So now, unnatural sex or sex against the order of nature can invite a jail term, even if it is between a man and a woman. What is unnatural sex? I believe homosexuality is absolutely normal sex but not interspecies sex or for that matter sex with aliens. And what exactly is natural sex? Is sex for procreation the only natural thing? I’m sure that you are with me when I say that sex is natural, whether it is for procreation or recreation. No man or woman, in his or her sane mind, would tell their partner “come, let’s have natural sex” or “yay! Let’s make babies”. This, in a way, also highlights the deep rooted prejudice against non-procreators.
Despite this law, I know that some people feel absolutely normal being gay in India. While sometimes, everything seems hunky-dory for LGBTIQ rights, but sometimes it is just a facade. My friends and I have learnt the art to laugh at ourselves. We have learnt to spike our lives with humour, and reply to slander with equal witty repartee and playful banter. We have learnt to be strong. But we couldn’t have done it without brave men and women who have stood by us and fought for our rights every hour of every day.
We recently celebrated 25 years of the Bombay Dost, a magazine for gay people started by renowned gay rights activist – Ashok Row Kavi. When I was coming out, I just knew one gay man – Ashok. It is because of the hard work of activists like him, who dared to be who they are, that a complete generation of LGBTIQ people have the courage to be ourselves. His brainchild The Humsafar Trust, along with its youth wing – Yaariyan have been in the forefront of LGBTIQ rights and advocacy.
Leading the charge are brave people like Sonal Giani, Advocacy Officer, The Humsafar Trust. She is princess charming and saviour to every troubled gay man. A sort of Lara Croft meets Xena, she is on the front lines when LGBT people land up in extortion cases that are like “I will tell your mother you are gay, if you don’t give me money” and like “I will shame you in public”. Warrior Princess Sonal reaches the spot, gives the guy a comforting hug, and takes on the bullies head on. She files police complaints, follows up regularly. Sonal quotes procedure for FIRs like one would sing nursery rhymes.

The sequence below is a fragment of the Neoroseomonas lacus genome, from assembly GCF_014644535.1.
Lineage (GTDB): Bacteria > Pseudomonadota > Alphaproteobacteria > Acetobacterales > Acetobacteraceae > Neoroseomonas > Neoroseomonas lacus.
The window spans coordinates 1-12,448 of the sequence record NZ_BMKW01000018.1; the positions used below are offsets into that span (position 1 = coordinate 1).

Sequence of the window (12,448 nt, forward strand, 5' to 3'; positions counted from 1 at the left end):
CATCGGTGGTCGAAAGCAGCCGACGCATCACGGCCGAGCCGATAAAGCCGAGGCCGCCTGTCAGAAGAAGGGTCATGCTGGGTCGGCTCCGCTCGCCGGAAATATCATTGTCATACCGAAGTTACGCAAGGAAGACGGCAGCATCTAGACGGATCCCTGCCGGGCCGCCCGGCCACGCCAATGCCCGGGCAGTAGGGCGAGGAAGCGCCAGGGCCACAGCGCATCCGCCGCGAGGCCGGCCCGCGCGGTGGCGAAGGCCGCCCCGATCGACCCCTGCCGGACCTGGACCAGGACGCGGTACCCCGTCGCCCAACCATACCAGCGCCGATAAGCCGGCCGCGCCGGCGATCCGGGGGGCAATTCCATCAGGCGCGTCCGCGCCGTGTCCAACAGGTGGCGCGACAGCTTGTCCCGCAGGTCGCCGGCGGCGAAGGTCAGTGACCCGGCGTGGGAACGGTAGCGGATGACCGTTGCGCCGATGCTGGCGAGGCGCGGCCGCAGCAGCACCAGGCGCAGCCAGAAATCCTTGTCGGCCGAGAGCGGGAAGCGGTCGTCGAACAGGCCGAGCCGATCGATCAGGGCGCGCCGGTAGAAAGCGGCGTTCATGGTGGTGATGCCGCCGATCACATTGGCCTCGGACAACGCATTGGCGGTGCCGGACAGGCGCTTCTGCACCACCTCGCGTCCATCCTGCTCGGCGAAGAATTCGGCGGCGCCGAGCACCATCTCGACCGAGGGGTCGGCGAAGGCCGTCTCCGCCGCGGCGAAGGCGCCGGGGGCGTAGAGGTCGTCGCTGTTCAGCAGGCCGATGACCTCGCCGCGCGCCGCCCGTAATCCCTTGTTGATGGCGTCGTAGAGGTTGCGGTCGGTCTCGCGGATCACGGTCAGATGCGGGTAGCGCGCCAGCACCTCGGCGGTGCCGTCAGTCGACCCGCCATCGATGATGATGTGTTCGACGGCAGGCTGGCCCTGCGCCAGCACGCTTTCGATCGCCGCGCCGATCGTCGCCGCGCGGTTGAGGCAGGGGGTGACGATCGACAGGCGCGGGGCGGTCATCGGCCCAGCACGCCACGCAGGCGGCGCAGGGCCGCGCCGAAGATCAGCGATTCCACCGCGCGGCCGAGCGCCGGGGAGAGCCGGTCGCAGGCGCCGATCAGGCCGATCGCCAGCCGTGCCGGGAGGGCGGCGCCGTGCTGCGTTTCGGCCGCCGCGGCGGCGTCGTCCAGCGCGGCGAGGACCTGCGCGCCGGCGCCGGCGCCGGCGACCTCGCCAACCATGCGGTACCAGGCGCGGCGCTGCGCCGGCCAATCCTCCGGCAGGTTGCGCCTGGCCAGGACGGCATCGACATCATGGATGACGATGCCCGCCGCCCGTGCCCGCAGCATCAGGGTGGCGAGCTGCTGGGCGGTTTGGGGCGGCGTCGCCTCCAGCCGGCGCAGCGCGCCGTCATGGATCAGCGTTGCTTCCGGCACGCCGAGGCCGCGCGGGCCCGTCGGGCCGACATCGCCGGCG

There are also those who don’t wait to be rescued. They become their own saviours. Take the recent case of Shivani Bhat, who was born a girl, but identifies as a man. I choose to refer to him in the gender of his choice. His parents had brought him to India to reform him and teach him how to be a ‘proper girl’. Shivvy (as he prefers to be called), moved court in protest. The progressive Delhi High Court issued a verdict in Shivvy’s favour stating “gender identity and sexual orientation are fundamental to the right of self-determination, dignity and freedom.” Seen in every video of his is activist Lesley Estaves. That’s the politics of the self in India. You will usually find people to stand with you. You will have a family of choice, if ever your birth family abandons or rejects you.
While all is not well for Equal Rights in India, we are not like the Middle East yet. We are on a slippery ground though, and unless we find strength to stand united, a Hetro-Homo Bhai-Bhai alliance against bigotry, it won’t take long before the Rainbow begins to bleed in India.
(Harish Iyer is an equal rights activist working for the rights of the LGBT community, women, children and animals. ‘RainbowMan’ is Harish’s regular blog for The Quint)